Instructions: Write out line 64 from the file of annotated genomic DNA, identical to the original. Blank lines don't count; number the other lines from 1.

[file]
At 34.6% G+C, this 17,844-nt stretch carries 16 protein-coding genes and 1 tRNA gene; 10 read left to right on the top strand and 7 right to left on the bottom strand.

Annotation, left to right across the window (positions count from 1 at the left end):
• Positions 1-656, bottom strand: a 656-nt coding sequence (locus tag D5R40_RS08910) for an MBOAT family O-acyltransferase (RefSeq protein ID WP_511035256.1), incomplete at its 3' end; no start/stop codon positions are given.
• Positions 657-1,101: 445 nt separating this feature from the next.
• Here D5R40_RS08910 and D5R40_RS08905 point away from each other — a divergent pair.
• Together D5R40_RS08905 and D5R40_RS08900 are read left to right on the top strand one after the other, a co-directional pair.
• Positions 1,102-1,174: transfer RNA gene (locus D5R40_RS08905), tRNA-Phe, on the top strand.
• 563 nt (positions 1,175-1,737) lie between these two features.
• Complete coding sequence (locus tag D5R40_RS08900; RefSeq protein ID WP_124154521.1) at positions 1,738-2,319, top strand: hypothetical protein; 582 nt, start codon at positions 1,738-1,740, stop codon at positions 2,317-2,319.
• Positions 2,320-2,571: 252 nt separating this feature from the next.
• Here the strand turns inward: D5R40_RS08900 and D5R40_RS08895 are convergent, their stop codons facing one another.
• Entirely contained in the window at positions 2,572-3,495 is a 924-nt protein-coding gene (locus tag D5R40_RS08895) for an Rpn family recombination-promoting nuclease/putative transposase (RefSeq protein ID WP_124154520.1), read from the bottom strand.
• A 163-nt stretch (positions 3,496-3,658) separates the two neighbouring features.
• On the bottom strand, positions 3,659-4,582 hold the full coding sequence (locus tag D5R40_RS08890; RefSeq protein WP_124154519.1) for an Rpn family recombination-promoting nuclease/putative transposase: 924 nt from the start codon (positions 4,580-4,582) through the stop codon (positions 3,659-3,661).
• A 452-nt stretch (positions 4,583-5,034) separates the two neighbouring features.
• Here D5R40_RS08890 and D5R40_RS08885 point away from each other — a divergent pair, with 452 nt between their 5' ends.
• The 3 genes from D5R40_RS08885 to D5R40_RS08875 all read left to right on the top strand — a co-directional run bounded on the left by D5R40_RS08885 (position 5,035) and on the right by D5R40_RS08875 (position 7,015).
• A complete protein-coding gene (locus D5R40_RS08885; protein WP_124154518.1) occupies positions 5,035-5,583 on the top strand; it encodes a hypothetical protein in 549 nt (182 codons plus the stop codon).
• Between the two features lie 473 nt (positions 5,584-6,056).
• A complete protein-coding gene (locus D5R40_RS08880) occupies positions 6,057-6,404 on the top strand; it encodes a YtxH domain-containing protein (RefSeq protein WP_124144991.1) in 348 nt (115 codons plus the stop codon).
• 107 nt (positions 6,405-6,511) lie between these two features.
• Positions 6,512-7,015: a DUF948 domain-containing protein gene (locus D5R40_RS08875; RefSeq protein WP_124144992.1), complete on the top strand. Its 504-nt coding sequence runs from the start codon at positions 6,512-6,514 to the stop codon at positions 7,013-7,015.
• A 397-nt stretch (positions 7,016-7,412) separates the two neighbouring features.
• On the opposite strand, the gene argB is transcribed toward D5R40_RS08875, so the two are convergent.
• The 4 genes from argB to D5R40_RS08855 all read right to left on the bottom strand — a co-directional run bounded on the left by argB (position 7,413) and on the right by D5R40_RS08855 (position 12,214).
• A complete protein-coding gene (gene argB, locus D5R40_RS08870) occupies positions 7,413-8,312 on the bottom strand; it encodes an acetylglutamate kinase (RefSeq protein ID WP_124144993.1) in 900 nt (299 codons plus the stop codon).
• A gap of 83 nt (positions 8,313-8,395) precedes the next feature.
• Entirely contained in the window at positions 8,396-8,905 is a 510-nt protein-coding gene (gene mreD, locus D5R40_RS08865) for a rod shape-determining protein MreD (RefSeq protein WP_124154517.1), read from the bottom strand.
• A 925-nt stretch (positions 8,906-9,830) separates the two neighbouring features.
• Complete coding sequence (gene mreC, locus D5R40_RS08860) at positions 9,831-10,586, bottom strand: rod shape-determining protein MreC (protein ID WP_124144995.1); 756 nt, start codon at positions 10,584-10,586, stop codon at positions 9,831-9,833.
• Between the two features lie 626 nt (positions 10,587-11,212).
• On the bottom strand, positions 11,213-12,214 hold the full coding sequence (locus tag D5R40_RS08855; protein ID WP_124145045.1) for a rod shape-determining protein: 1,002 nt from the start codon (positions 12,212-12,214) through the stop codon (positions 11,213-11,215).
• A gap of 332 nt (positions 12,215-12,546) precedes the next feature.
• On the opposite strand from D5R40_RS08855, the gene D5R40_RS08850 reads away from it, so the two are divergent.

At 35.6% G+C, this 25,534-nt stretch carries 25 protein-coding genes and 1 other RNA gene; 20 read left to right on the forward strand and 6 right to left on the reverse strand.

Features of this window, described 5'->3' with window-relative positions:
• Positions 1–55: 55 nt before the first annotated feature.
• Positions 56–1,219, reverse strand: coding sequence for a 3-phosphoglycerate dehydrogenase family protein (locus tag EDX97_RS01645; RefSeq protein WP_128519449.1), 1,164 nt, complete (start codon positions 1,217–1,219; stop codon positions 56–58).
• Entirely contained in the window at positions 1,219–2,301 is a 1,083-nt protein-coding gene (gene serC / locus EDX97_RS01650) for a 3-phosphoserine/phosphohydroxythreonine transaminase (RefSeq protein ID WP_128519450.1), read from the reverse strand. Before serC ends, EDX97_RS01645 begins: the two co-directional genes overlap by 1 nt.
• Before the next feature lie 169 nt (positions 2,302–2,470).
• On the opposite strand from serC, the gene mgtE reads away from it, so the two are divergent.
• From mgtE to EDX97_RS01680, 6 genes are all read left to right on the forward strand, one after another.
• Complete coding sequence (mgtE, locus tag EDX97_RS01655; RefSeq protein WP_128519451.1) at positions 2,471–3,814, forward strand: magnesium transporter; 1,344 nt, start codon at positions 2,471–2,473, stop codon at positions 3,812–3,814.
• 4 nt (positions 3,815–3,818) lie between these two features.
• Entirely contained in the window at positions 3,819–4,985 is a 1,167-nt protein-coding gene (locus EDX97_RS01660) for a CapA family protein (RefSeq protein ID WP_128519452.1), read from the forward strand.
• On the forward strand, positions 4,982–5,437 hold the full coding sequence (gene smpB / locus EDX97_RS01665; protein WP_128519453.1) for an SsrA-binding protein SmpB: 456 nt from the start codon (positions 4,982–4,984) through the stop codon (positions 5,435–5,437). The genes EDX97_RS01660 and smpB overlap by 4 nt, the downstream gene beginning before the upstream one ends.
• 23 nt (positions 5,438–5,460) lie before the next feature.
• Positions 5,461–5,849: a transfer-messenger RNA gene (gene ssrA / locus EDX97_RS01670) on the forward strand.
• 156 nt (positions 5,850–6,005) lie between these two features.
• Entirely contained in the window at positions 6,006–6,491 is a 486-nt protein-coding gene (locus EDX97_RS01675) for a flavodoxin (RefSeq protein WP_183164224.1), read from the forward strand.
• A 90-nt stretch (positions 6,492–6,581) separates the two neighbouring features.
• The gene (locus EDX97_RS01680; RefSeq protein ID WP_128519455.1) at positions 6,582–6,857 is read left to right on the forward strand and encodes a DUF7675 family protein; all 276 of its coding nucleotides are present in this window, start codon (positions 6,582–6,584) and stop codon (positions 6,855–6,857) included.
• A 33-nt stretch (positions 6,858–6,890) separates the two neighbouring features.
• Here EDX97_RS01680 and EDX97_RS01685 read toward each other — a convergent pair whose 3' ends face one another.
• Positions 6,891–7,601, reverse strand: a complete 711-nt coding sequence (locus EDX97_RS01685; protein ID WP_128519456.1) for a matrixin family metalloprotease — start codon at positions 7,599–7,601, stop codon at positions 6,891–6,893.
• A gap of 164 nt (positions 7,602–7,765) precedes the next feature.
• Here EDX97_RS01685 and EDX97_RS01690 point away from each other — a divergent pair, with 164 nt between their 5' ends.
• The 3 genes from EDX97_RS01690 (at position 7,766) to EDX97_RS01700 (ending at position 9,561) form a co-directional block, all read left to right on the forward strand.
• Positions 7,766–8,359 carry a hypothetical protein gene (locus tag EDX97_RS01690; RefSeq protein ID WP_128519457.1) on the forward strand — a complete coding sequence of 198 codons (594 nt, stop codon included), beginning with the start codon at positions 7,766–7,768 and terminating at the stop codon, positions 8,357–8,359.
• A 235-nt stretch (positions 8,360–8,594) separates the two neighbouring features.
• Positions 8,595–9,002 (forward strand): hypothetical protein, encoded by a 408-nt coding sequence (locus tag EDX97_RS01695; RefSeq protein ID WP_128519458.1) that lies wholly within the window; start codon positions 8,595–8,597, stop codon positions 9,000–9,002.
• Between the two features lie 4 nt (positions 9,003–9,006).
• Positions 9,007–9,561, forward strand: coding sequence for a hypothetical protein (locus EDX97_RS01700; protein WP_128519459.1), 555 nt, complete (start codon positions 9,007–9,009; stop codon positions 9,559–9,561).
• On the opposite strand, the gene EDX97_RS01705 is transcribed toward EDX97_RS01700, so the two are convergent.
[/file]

• On the opposite strand, the gene EDX97_RS01705 is transcribed toward EDX97_RS01700, so the two are convergent.